The Viz blog is an invaluable resource for giving teachers ideas on how to generate class discussion on visual rhetoric. The site takes full advantage of the multimodality of the web and uses YouTube videos, pictures, and clips from off-site blogs to generate a discussion around visual rhetoric that most students would find appealing. With only a little imagination on the teacher’s part, any of these blog entries, pictures, or YouTube selections could instantly become intriguing classroom discussion fodder. For instance, John Jones’s blog discussing the visual differences between Bush-Cheney's and Obama’s use of visual rhetoric while on the campaign trail could easily lead to classroom discussion of how campaigns use and sometimes abuse the visual. The blog also hints at how the two campaigns use and have used ethos and pathos, which could lead to further classroom discussion. Students could then compare and contrast Barack Obama's and Hillary Clinton’s use of visual rhetoric, arguing for which was most effective (Figure 2).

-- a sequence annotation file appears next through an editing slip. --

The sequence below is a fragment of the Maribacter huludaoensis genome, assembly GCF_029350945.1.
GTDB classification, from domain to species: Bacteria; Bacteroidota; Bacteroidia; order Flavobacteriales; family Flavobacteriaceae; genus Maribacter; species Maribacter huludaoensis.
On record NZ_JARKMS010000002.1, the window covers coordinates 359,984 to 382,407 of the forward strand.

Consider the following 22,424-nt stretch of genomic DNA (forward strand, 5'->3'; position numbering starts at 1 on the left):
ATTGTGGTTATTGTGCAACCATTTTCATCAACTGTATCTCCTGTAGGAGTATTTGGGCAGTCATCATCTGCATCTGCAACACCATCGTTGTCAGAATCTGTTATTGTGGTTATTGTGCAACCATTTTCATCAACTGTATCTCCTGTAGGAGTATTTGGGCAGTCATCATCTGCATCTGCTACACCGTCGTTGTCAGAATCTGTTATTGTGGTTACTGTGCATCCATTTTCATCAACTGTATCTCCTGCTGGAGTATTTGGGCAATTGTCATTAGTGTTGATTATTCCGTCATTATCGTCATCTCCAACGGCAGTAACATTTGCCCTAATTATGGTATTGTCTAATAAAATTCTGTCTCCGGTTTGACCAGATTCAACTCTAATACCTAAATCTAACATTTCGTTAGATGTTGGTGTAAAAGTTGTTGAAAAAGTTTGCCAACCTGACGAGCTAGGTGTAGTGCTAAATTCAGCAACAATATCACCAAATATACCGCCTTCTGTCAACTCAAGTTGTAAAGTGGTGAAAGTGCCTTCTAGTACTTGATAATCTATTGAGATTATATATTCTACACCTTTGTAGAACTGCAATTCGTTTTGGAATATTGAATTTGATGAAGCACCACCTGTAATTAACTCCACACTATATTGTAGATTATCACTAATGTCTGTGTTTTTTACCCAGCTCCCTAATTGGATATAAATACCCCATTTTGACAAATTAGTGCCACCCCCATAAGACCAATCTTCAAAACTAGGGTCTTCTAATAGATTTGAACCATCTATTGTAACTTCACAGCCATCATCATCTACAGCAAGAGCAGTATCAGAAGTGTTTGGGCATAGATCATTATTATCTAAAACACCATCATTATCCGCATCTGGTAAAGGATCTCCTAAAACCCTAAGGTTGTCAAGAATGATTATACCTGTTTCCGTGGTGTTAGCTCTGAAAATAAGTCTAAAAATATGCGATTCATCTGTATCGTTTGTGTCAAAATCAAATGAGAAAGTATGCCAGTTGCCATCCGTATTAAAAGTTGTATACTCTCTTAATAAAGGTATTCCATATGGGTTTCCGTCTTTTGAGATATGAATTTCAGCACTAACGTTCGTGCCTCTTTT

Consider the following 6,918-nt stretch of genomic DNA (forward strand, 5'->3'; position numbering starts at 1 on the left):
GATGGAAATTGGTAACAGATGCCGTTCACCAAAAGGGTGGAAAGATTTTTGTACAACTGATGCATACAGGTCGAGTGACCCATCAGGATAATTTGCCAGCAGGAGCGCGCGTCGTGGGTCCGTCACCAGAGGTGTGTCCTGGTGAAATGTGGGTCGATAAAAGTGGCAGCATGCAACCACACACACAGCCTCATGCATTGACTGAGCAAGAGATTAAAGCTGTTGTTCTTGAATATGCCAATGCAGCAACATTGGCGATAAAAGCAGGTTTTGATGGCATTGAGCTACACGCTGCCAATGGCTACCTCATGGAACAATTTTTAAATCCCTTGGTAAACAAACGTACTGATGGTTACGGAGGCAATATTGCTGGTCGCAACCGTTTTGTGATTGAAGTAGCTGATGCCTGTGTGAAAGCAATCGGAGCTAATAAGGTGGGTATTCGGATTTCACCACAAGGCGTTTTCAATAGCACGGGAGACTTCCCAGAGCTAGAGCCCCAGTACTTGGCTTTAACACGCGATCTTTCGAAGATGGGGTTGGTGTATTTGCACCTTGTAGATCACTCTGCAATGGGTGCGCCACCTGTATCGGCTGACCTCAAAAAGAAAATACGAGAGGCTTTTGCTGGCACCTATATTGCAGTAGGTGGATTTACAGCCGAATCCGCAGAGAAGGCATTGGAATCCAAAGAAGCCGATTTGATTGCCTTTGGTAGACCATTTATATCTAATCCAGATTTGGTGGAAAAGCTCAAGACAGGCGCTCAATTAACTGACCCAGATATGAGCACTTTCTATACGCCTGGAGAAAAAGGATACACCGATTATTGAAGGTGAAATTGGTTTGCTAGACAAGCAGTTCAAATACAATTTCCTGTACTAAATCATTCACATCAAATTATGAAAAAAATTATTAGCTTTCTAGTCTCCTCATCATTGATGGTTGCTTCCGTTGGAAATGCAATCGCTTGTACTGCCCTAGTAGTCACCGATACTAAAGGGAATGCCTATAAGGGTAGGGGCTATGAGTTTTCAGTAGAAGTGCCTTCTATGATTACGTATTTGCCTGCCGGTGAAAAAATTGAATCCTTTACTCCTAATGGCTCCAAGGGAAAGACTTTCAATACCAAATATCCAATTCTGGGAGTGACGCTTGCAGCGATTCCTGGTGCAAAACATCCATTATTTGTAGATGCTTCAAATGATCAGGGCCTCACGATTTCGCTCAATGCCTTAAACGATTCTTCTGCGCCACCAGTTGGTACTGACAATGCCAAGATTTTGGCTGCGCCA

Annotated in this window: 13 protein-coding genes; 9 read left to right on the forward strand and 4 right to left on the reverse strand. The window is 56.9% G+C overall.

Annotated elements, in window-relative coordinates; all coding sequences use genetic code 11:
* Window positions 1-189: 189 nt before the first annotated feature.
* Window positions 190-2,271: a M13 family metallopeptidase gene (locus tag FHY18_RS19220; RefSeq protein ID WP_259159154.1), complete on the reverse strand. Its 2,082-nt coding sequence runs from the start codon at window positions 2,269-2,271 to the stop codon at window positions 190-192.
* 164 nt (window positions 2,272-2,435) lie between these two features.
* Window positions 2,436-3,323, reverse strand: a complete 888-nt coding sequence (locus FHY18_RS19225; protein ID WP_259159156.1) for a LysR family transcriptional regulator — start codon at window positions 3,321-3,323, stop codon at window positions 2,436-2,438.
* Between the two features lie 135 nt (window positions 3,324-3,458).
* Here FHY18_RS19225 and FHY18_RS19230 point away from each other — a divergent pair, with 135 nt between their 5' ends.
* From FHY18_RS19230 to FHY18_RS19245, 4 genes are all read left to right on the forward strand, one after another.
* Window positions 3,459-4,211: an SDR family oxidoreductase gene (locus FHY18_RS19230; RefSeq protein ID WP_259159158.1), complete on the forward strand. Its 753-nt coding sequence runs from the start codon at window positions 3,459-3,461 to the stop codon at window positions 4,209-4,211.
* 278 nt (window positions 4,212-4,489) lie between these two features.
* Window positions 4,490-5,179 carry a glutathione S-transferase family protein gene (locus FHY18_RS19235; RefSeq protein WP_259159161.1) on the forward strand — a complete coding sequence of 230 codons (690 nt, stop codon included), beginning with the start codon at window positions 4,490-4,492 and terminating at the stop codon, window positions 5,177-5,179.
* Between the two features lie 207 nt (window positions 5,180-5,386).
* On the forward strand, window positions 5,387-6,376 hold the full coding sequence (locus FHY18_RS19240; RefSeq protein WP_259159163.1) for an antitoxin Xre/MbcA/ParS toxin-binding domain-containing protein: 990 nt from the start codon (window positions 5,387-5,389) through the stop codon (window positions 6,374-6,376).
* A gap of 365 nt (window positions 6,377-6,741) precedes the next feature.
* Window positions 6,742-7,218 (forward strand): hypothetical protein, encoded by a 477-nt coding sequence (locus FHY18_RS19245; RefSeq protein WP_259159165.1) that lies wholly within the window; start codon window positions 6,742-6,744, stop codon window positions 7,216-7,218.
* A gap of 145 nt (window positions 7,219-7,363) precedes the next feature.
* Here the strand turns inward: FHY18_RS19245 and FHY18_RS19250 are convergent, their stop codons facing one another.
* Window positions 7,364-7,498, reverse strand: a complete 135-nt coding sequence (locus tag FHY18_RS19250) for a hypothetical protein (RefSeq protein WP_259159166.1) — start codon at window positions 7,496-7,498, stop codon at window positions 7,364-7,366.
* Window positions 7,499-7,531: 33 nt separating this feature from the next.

The bibliography section includes three online journals: Enculturation, a "refereed journal devoted to contemporary theorizations of rhetoric, writing, and culture," Journal of Visual Literacy, which explores "empirical, theoretical, practical, or applied aspects of visual literacy and communication," and Invisible Culture, an investigation of "the material and political dimensions of cultural practices: the means by which cultural objects and communities are produced, the historical contexts in which they emerge, and the regimes of knowledge or modes of social interaction to which they contribute."  The visual rhetoric and composition section includes both books on the theory of visual rhetoric as well as a few textbooks on how to teach it.  While both the theory books and textbooks are not exhaustive of the field, they are good representations of some of the current work being done within composition.  For instance, Carolyn Handa's (2004) edited collection of visual rhetoric within composition, Visual rhetoric in a digital world: A critical sourcebook, is included alongside Gunther Kress and Theo van Leeuwen's (2006) Reading images: The grammar of visual design, a book which has helped composition conceptualize writing as design.  The bibliography compensates for not being exhaustive by including links to other online visual rhetoric bibliographies which further discuss the history and theory behind the visual—Rebecca Moore Howard's (2007) thorough visual rhetoric bibliography, Visual rhetoric: Some sources, and Wake Forest University's (2003) visual rhetoric bibliography, Sources in visual rhetoric.  However, the bibliography would be easier to peruse if it included separate sections for the textbooks and theory.  Right now both are mixed in with each other.  Also, from a pedagogical perspective, it would be helpful if there were an outside link or two for a more exhaustive list of textbooks.  For instance, while Lester Faigley and Diana George's (2004) textbook Picturing texts is included, Seeing and writing 3 by Donald and Christine McQuade (2006) is not.